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Memory-Map TX4 Android GPS

When you have been waiting for a rugged and waterproof Android phone for years, two come along at once. In the summer of 2014 Memory-Map released its TX3 phone / GPS device, available as a standalone phone but more usefully bundled with its mobile navigation app and Ordnance Survey mapping. We reviewed the phone at the time and have been giving it a good workout ever since, not always in the kindliest of conditions. It’s a perfectly decent piece of kit which ‘does what it says on the tin’, although we did have some niggles from the start.

What were they? Well, we were somewhat unkeen on the thee year old Android operating system which may mean that some newer apps won’t run; the deep recess for the charging socket doesn’t allow room for some micro-USB charging cables; it’s quite weighty and a bit slippery in the hand; and the screen isn’t super sharp. That said, it’s not a particularly expensive phone and it remains perfectly servicable. Memory-Map continue to stock it with some attractively priced bundles and for some people it will do the job.

Memory-Map’s newer addition, the TX4, addresses those niggles and gives some extra performance on top. It’s based on a phone made by UK manufacturer Toughphone, who market it under the very rugged and rather military sounding name ‘Defender’. You can buy the Defender as a standalone device from other sources but you will pay much the same as from Memory-Map and you will miss out on the app and map bundles that make it better value. The Memory-Map TX4 also comes with a micro-SD card, which will save you a few quid. Overall you will pay about £80 more for a TX4 than the TX3.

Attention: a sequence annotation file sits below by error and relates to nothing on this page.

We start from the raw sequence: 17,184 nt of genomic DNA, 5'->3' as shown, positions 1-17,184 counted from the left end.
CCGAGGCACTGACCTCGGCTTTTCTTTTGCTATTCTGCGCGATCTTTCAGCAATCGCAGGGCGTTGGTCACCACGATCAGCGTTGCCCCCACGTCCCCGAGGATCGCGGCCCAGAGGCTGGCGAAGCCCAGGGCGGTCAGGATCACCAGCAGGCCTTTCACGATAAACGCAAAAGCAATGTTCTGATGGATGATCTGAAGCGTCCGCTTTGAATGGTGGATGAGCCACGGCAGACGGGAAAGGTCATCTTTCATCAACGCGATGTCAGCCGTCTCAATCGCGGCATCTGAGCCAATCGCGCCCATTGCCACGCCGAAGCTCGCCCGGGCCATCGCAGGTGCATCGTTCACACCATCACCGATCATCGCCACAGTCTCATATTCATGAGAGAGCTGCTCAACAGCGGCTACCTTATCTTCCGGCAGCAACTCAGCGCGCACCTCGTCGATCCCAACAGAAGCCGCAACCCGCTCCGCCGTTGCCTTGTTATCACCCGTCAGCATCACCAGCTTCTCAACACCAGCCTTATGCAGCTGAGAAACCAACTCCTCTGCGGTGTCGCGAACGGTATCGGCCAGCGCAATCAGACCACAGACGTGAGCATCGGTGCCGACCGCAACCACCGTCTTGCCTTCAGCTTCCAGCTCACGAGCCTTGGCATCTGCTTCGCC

For a start the phone has a right up to date Android OS. Whether this is always a good thing from a usability point of view could be questioned – some things seem to get more complicated with new software releases and facilities you have got used to mysteriously disappear. But overall the interface is straightfoward and, most importantly, it hasn’t been customised. The start-up routine is a bit over the top and features an embarassingly loud clap of thunder (we haven’t yet found a way of turning the sound off). The trick is to never turn the phone off, except when flying or at the theatre, maybe.